Hazleton Standard-Speaker
Hazleton, PA
August 9, 1997
by L. A. Tarone

A review: Album is a kicker

How 'bout it — a folkie who doesn't whine! Yowzah!

In fact, not only doesn't John Cusatis whine, he kicks. Hey, there's an even bigger scoop — a folkie who kicks!

Actually, it's probably not fair to call Cusatis a folkie. While this album is acoustic guitar centered, this is definitely not your normal run-of-the-mill Indigo Girls whinny ''sensitive'' folk.

Cusatis not only has a kick and a bite the others don't, but he's got a great sharp wit and the heart of a street fighter. I guess it's all those gigs at Ron's Office Pub and The Golden Cue.

Cusatis calls his music ''barroom rock and roll.'' Yes, I know you're supposed to say that so you draw well in bars. But, there's considerable accuracy in that.

However, Cusatis draws from so many disparate styles, and combines them into a unique mix. It's tough to put any label on it.

APRIL DAYS lead off track is ''Reggae Bubba'' — barroom stuff with a zydeco touch and a reggae tinge. The girl background singers answer him in the chorus — ''people dey call me Bubba'' — in a dialect that screams ''Gullah!'' (the language slaves spoke in the south).

Lyrically, Cusatis's great wit is displayed proudly — ''Peter Tosh was my number one, I just can't get used to no Brooks and Dunn.''

The only sour note is the last verse, ''I shot a man in Trenchtown, just to watch him die.'' It just doesn't fit.

Musically, the tune's got a swing and a kick.

It's true reggae has little to do with either smoky bars or slave songs. But, here, the mix works. In fact, it's probably the stand out cut.

The alternate version, ''Reggae Bubba (Unplugged),'' works nearly as well but misses some of the kick.

''Stickman'' breezes along at 90 mph, but has an unmistaken melancholy tinge. It fits, because, lyrically, it's about trying to stay close to and hang around someone you love but can't have. The imagery is superb: ''I used to say if you can't embrace me, then why don't you just erase me, but I'd rather be a stickman, than no man at all.''

The title track starts off as gospel mountain music — ala the Carter Family — then takes off as a curious mixture of country and southern gospel. The lone flaw here is length. Five minutes, 20 seconds is too long.

The song 41 Market Street, an ode to a hot bar, starts with a menacing bass before turning into Bo Diddley meets Bob Marley. It's driven by Rob Posey's hot lead guitar work and features a neat sax solo from Lee Sanders.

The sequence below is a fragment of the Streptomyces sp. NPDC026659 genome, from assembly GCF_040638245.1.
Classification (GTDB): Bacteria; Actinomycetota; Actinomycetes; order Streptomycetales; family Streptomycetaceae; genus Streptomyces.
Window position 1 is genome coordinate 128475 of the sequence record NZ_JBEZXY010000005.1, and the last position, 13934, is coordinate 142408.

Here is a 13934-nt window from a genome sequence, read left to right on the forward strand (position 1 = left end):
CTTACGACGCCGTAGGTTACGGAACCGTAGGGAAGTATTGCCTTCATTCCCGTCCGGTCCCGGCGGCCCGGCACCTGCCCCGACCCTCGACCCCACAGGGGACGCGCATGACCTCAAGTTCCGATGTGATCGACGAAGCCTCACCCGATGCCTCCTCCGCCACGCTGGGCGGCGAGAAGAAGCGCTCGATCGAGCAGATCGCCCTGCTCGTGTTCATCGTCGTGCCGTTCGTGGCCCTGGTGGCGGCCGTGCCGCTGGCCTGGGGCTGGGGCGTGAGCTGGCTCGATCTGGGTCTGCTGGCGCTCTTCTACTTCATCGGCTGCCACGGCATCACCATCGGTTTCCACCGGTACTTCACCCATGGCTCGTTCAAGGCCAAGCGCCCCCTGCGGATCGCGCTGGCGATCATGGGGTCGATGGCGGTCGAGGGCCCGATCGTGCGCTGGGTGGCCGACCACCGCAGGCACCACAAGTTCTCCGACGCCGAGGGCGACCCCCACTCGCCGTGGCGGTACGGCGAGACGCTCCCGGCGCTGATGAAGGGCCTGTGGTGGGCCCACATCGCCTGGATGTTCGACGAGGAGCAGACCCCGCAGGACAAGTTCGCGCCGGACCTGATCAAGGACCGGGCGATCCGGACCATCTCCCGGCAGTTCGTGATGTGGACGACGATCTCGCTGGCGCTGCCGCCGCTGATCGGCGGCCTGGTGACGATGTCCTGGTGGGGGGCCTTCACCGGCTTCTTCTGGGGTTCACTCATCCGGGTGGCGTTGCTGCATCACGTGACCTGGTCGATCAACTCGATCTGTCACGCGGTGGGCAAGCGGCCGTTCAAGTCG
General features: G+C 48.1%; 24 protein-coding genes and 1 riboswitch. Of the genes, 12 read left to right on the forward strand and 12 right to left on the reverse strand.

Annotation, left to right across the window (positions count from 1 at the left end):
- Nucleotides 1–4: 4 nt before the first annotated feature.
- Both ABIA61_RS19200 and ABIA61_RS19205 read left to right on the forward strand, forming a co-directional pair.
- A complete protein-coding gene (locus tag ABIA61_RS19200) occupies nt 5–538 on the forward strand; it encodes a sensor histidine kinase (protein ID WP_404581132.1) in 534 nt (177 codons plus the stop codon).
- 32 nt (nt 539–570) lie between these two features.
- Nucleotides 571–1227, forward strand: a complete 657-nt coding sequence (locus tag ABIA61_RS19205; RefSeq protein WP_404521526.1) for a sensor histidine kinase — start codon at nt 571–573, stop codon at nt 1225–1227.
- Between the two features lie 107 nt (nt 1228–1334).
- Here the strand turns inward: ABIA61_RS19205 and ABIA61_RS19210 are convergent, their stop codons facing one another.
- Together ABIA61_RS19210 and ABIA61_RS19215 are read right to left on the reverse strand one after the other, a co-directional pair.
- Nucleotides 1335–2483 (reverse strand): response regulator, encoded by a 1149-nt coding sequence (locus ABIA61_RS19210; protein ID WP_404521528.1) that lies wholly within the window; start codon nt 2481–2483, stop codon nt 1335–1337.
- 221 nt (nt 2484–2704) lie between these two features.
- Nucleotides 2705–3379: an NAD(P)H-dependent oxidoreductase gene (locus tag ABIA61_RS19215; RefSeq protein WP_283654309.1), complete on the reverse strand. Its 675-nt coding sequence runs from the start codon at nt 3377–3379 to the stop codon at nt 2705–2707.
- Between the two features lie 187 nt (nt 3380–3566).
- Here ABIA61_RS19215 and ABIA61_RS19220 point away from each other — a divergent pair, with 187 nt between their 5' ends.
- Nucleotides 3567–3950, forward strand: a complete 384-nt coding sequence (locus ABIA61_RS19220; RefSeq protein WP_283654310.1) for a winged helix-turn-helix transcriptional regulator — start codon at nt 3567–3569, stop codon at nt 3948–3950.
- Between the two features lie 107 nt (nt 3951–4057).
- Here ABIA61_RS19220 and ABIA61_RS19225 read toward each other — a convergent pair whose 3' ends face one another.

Cusatis's sharp wit and sarcasm are again evident in Contemplative Man.

''I used to read Kafka and Ayn Rand (yes, someone else knows who she is and actually used her name in a song!!) too, Martin Heidegger and Albert Camus, But I'd much rather snuggle up with a bottle of brew, than with Madame Bovary or Catch 22.''

Or, how about, ''I've got no more time for Hamlet, he was too much of a thinker, But I still dig Ernest cause at least he was a drinker.''

Musically, it's almost like Hound Dog Taylor being played by a white guy on an acoustic guitar.

Couldn't Love You is old fashioned Floyd Tillman/Lefty Frizzell/Charlie Walker honky tonk, with a big shot of sarcasm, ''I couldn't love you as much as I do, if I didn't love drinkin' more.''

Pinball would be rather nondescript modern country — except for the shrewdly written lyrics about feeling helpless at the hand of fate.

Old Grandad is Cusatis's ode to booze, written as old-fashioned mountain music. Again, the wit is prominent: ''He's about a hundred, and that's proof . . . He'll take something awful, and make it seem 'not bad' .'' Again, the lone problem is excessive length. It's tough to justify a 5:21 drinking song.

No Mistake is apparently the most straightforward cut here. The totally acoustic love song features lyrics which are quite wistful if taken at face value, ''I decided love was man's invention, kept alive by convention.'' The ambiguity comes from the deadpan with which Cusatis delivers them. Is he serious? Hmmmmm.

Fred's Cafe is again modern country, with clever lyrics.

Dove Sounds is a quasi-new age acoustic instrumental. Frankly, its inclusion here seems pointless.

Maybe it's the fact that Cusatis draws on so many different styles that makes him more upbeat than you'd expect from a ''homegrown folkie.'' That also makes this album tough to describe.

How about, ''Neat!''

And worth hearing.

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